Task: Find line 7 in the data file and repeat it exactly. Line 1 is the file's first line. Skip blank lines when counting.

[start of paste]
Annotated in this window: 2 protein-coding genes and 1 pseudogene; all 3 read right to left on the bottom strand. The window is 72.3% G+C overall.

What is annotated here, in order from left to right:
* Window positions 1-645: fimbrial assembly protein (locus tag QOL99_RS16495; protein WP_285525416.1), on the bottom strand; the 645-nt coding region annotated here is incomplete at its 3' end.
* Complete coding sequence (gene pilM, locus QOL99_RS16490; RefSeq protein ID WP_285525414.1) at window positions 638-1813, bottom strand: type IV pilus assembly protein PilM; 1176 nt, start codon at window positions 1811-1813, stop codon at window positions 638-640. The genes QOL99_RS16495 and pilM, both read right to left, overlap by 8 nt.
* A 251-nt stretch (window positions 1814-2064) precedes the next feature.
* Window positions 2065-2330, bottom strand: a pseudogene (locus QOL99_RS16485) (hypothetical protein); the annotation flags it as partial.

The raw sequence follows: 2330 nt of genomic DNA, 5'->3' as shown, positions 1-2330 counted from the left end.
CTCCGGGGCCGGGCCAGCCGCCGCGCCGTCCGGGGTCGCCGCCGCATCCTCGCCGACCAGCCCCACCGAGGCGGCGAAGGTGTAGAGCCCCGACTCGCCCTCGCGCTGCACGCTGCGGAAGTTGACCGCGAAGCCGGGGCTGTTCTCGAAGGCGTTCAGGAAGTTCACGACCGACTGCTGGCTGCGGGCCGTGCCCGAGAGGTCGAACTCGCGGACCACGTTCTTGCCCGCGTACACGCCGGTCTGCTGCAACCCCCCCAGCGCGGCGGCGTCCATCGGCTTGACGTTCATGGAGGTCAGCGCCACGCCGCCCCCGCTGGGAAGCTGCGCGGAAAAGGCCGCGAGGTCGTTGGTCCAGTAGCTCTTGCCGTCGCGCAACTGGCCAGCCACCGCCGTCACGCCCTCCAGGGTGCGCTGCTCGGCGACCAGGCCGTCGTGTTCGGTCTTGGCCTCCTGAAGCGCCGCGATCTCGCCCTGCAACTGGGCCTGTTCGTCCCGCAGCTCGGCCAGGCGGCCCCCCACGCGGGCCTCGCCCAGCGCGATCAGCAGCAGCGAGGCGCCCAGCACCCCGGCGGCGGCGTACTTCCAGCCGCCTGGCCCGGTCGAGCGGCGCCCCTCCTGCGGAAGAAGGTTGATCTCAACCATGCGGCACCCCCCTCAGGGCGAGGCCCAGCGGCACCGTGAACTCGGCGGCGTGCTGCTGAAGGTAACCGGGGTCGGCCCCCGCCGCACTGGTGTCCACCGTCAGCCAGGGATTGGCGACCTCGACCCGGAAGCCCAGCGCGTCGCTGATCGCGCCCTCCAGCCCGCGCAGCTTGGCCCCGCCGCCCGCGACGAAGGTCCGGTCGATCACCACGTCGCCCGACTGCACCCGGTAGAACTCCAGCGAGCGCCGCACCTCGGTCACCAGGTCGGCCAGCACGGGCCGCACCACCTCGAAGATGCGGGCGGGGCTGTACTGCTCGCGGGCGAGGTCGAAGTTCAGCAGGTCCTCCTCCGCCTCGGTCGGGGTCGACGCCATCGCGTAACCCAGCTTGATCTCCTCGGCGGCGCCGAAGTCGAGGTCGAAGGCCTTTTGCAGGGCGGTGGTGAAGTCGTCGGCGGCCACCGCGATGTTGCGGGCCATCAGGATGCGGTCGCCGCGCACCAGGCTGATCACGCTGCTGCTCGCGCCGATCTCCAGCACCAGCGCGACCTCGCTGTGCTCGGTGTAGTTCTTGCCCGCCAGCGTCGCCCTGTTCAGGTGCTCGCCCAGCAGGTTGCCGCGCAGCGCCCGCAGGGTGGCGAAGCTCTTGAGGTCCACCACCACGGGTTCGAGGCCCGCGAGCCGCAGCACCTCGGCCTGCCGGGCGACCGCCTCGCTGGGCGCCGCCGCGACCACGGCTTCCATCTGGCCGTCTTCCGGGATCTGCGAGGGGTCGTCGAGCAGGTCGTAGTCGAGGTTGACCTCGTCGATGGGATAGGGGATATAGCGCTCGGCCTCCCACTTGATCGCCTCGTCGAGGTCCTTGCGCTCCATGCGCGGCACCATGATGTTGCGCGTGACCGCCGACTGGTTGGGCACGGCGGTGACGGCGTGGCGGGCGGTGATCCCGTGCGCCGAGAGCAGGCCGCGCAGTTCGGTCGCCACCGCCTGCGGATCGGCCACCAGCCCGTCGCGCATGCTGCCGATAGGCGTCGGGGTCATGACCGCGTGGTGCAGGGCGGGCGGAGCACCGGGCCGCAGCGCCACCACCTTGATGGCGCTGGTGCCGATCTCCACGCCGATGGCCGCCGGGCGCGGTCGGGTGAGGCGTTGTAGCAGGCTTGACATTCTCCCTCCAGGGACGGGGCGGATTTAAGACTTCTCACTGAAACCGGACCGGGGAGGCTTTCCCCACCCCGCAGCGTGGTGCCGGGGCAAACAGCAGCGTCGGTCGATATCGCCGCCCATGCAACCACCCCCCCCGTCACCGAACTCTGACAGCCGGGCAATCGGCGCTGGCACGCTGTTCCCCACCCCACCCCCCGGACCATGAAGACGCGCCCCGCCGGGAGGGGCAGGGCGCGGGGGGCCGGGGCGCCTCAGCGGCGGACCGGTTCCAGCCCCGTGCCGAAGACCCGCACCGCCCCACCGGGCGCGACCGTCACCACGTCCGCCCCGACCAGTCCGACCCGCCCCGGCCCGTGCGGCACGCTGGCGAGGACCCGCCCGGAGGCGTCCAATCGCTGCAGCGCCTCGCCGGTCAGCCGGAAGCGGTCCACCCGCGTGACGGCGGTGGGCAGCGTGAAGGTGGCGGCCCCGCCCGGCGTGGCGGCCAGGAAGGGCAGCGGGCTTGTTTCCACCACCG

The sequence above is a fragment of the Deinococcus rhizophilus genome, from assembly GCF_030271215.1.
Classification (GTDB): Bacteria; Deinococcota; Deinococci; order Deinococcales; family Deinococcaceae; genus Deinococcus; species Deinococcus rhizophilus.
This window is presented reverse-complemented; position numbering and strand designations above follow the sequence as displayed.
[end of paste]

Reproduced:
The raw sequence follows: 2330 nt of genomic DNA, 5'->3' as shown, positions 1-2330 counted from the left end.